Some secrets should never be brought to light.
Exposed is available on ebook and paperback.
There were one hundred and four steps from my front door to the street. One hundred and four exactly. I knew because I counted them, mourned their loss as my world shrank every day.
“And how does that make you feel?” Dr. Brenninger’s deep voice surrounded me, pulling me back into the present. I leaned against the doorjamb and stared into my front yard, one I hadn’t crossed in almost three years.
I narrowed my eyes and whipped my head around, meeting the steady gaze of his crystal clear blue eyes as he waited—a pillar of patience—for my answer.
“How do you think that makes me feel, doctor?” I flung my words at him, stripping him of his name, returning him to a title.
My gaze fell to my toes, unable to hold his weighty stare any longer. I was behaving like a petulant child. Our required hour was almost up. I could ignore him.
The ticking of the clock mocked my resistance. My sudden anger fell away as swiftly as it had appeared. I bit my lip to hold back the apology I knew he deserved.
“Fiona,” Zak sighed softly, “you know I’m here to help. We’ve made a lot of progress. Don’t shut me out again. Please.”
It was the please that got me. It always did.
“You’re fighting dirty.” He knew my weakness. I refused to shift my gaze from the black polish on my toenails.
“And you’re acting like my five-year-old niece.” He was right, but that didn’t make the gentle barb hurt any less.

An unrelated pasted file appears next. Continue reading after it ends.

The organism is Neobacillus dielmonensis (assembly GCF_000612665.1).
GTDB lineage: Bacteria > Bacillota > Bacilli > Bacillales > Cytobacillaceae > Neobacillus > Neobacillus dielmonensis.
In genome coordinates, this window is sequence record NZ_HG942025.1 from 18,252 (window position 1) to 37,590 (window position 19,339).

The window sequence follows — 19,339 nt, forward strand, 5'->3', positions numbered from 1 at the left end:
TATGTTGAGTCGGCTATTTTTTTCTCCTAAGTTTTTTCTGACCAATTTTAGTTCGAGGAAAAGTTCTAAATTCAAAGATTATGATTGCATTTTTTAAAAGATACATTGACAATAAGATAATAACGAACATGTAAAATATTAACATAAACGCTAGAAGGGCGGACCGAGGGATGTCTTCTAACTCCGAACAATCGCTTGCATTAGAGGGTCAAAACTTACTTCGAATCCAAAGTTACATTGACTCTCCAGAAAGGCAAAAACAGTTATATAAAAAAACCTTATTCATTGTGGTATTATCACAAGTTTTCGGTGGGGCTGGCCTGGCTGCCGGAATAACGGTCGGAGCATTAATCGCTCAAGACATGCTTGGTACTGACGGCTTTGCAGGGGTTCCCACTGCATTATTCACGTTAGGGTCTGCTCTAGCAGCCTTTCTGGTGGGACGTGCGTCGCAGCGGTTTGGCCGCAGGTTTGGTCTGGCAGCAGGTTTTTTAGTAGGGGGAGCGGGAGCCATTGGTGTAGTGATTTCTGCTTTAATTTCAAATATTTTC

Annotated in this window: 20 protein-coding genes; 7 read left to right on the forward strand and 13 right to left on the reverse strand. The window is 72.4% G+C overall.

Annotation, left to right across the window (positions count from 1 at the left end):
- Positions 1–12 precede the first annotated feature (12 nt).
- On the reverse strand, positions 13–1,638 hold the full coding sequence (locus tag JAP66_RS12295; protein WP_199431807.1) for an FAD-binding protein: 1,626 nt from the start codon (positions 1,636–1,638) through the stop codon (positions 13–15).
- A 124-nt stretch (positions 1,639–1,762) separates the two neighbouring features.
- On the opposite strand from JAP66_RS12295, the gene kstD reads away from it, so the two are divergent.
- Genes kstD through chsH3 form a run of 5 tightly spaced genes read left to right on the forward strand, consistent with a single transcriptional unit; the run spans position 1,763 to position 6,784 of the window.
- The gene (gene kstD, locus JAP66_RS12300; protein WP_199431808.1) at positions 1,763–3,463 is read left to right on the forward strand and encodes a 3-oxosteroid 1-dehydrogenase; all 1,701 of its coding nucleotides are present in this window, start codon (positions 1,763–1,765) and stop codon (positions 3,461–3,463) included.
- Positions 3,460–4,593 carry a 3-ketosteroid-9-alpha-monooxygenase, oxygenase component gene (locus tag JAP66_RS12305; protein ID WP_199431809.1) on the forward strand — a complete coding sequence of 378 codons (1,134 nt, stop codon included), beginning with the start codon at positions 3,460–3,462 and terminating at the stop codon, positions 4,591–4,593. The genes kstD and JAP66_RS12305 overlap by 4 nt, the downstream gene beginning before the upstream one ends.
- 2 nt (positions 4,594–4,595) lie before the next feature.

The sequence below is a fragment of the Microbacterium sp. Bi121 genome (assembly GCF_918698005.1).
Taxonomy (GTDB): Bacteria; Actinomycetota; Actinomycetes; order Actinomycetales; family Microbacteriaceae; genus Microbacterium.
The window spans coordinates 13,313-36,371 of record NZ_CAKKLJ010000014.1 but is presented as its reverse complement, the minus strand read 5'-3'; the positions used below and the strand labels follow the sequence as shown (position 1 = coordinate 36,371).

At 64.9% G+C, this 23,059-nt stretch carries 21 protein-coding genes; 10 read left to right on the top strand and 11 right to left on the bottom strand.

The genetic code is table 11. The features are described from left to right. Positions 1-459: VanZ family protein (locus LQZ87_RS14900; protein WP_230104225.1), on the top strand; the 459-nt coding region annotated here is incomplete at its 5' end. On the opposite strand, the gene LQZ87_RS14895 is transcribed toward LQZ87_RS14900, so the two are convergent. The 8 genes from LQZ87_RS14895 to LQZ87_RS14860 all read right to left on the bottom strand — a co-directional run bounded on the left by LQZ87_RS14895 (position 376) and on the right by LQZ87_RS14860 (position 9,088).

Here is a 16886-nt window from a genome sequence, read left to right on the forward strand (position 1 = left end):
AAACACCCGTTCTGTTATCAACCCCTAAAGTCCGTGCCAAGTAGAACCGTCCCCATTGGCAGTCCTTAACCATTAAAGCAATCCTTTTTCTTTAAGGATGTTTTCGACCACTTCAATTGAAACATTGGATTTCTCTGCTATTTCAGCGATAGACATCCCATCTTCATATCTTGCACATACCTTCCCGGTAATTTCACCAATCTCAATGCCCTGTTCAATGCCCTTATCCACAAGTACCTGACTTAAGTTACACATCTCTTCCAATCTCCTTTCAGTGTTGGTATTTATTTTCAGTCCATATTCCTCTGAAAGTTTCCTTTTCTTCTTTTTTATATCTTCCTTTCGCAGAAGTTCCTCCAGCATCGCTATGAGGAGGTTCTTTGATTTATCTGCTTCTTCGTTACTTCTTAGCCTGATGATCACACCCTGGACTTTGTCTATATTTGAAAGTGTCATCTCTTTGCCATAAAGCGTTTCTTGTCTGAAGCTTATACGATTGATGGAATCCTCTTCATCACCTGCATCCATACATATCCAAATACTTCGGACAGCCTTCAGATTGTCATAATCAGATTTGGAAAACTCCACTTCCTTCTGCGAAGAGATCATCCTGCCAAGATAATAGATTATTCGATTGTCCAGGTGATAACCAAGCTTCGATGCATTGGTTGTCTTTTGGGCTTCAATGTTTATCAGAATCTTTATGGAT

“Aren’t you supposed to be helping me? Instead, you’re calling me names. Mocking me.”
“I’ve obviously struck a nerve. Why is that?”
“I’m tired of talking about how I feel.” I stumbled to my couch and sank into the soft cushions. Stacking pillows around me I built a fort between us. “Can’t you just leave me alone?” A small space opened between the floral square pillow I had mercilessly frayed and a gray chevron print my mom had dropped off last week. I peeked through the opening. The new pillow smelled like chemicals and plastic and kept me from his seeking eyes.
“You know that isn’t an option.”
Once a week, we’d sat in this very spot for the last four years.
“I’ll be here until I either shut down my practice or…” he trailed off.
We both knew the unspoken alternative would never happen. I’d never be fixed, nothing would ever change—unless you counted things getting worse.
My world continued to shrink, year by year. That’s all it had ever done.